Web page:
41. Understanding Throughput-Oriented Architectures http://cacm.acm.org/magazines/2010/11/100622-understanding-throughput-oriented-architectures/fulltext “…Commodity PCs are now typically built with CPUs containing from two to eight cores, with even higher core counts on the horizon. These chips aim to deliver higher performance by exploiting modestly parallel workloads arising from either the need to execute multiple independent programs or individual programs that themselves consist of multiple parallel tasks, yet maintain the same level of performance as single-core chips on sequential workloads…Processors like Sun's Niagara and NVIDIA's graphics processing units, or GPUs…focus on executing parallel workloads while attempting to maximize total throughput, even though sacrificing the serial performance of a single task may be required. Though improving total throughput at the expense of increased latency on individual tasks is not always a desirable trade-off, it is unquestionably the right design decision in many problem domains that rely on parallel computations, including real-time computer graphics, video processing, medical-image analysis, molecular dynamics, astrophysical simulation, and gene sequencing…GPUs have evolved as exemplars of throughput-oriented processor architecture…this article explores the fundamental architectural design decisions differentiating throughput-oriented processors from their more traditional latency-oriented counterparts…Two fundamental measures of processor performance are task latency (time elapsed between initiation and completion of some task) and throughput (total amount of work completed per unit time)…Traditional scalar microprocessors are essentially latency-oriented architectures. Their goal is to minimize the running time of a single sequential program by avoiding task-level latency whenever possible…Single-core scalar CPUs typified by the Intel Pentium IV were aggressively latency-oriented…multicore CPUs…reflect a trend toward somewhat less-aggressive designs that expect a modest amount of parallelism…Throughput-oriented processors, in contrast, arise from the assumption that they will be presented with workloads in which parallelism is abundant…throughput-oriented processors rely on three key architectural features: emphasis on many simple processing cores, extensive hardware multithreading, and use of single-instruction, multiple-data, or SIMD, execution. Aggressively throughput-oriented processors, exemplified by the GPU, willingly sacrifice single-thread execution speed to increase total computational throughput across all threads…”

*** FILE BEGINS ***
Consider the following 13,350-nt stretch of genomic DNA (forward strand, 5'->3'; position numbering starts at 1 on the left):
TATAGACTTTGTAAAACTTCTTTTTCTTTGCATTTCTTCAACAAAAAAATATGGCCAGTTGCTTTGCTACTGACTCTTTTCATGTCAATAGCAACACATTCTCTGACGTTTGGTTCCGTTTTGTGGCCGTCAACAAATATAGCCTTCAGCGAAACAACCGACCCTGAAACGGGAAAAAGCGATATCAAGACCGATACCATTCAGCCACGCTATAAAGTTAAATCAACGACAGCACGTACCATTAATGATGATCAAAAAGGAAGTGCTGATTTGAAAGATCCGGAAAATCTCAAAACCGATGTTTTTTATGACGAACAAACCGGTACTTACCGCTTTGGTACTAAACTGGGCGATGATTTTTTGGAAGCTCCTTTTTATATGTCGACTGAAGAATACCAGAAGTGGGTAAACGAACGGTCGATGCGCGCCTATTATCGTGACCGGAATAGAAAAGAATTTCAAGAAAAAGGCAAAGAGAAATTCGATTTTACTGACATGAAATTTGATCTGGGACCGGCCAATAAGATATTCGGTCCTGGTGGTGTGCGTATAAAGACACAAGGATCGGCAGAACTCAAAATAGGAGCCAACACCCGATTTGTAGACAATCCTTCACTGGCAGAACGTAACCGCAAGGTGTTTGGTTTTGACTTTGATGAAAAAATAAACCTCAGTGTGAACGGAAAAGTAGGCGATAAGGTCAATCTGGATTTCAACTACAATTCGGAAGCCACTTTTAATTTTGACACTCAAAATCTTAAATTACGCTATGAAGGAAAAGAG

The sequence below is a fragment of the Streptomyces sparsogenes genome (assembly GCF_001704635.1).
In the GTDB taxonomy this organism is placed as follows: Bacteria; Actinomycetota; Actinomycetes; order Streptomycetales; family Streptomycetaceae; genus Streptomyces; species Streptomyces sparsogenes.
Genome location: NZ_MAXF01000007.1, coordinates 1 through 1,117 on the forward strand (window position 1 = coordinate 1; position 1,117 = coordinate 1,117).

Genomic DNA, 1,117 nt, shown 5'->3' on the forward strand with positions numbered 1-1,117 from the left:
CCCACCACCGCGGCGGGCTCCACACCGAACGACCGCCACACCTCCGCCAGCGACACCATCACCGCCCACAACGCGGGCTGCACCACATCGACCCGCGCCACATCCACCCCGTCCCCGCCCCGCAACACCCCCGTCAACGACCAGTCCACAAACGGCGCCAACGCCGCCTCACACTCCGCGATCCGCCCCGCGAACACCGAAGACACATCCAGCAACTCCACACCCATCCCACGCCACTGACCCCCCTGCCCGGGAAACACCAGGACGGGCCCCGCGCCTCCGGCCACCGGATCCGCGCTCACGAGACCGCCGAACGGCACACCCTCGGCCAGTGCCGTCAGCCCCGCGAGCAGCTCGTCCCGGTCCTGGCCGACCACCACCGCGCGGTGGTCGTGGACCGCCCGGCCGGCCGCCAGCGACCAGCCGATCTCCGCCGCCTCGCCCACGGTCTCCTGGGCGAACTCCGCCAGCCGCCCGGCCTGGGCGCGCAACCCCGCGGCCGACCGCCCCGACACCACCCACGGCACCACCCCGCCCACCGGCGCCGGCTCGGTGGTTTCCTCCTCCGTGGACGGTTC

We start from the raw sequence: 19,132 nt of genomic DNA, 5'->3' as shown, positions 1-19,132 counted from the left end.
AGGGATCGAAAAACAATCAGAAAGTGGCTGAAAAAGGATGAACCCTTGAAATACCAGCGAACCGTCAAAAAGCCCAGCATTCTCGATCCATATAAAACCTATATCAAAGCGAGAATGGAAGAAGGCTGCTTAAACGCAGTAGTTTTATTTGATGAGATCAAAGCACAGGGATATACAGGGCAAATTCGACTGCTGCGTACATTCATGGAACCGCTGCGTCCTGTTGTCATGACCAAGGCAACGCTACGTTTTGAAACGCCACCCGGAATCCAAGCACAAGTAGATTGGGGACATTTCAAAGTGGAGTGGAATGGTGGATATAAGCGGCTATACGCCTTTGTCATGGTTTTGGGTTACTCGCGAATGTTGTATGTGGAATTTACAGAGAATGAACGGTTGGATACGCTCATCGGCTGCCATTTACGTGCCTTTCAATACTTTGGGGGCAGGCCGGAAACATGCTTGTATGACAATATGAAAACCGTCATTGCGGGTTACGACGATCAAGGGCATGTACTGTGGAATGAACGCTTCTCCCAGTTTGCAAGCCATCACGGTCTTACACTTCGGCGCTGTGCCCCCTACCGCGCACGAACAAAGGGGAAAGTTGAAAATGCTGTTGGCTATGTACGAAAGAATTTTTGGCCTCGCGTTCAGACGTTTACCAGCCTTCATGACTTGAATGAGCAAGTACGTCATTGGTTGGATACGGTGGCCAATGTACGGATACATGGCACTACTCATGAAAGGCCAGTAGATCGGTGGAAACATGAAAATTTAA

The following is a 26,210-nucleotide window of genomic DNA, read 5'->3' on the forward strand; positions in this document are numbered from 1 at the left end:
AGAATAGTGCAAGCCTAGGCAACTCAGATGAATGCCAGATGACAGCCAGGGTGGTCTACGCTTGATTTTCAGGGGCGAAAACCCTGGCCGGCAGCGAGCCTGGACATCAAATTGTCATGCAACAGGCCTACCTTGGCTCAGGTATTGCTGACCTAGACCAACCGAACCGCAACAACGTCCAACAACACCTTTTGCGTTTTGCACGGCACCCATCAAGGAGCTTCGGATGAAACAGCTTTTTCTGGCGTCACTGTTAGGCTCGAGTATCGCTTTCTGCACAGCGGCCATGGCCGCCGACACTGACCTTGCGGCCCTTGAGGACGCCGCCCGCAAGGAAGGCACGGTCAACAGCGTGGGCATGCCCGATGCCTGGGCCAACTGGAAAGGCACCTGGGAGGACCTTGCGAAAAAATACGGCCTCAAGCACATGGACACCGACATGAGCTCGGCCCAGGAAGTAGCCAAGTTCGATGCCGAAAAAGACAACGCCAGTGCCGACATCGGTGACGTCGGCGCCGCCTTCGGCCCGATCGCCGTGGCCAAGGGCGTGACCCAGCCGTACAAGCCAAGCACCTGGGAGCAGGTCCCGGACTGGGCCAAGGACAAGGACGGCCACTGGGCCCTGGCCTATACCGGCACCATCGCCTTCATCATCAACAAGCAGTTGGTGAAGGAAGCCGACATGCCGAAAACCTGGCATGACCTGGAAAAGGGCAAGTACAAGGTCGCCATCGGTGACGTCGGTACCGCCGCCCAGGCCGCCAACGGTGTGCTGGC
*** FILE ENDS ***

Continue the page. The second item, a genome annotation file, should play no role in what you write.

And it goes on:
42. NMSU Professors put to use state-of-the-art graphics processors http://www.lcsun-news.com/las_cruces-news/ci_16844005 “…NMSU professors and student researchers are working to collect and process more data, more efficiently, and faster….electrical engineering professors at New Mexico State University are utilizing state-of-the-art graphics processing unit computing processors to enhance their research…Using state-of-the-art GPUs, research that 20 years ago would have taken a supercomputer, can now be performed using a processor able to fit within a regular desktop computer, cutting processing time the equivalent of a month into a couple of days…Creusere, who has been researching humans' perception of quality changes in audio, utilizes the NVIDIA Tesla to collect and sift through the immense amounts of data collected through electroencephalography (EEG) brainwave testing…Creusere, director of the Center for Telemetry and Telemetering at NMSU, in partnership with Jim Kroger, associate psychology professor, have received a $38,762 Interdisciplinary Research Grand Award from NMSU…Utilizing a similar GPU, De Leon, director of the Advanced Speech and Audio Processing Laboratory at NMSU, plans to apply high-performance computing using GPUs to digital signal processing in several areas of research. His research is supported by a $140,000 grant from the U.S. Army…"We use the GPU to perform many of the complex signal processing operations at both the encoder and decoder stages in parallel," De Leon said. "Some of our signal processing routines are running 40 times faster than before." De Leon, graduate student Richard Gutierrez and undergraduate Greg Hinojos are also developing new methods for recognizing and identifying persons from live audio streams…”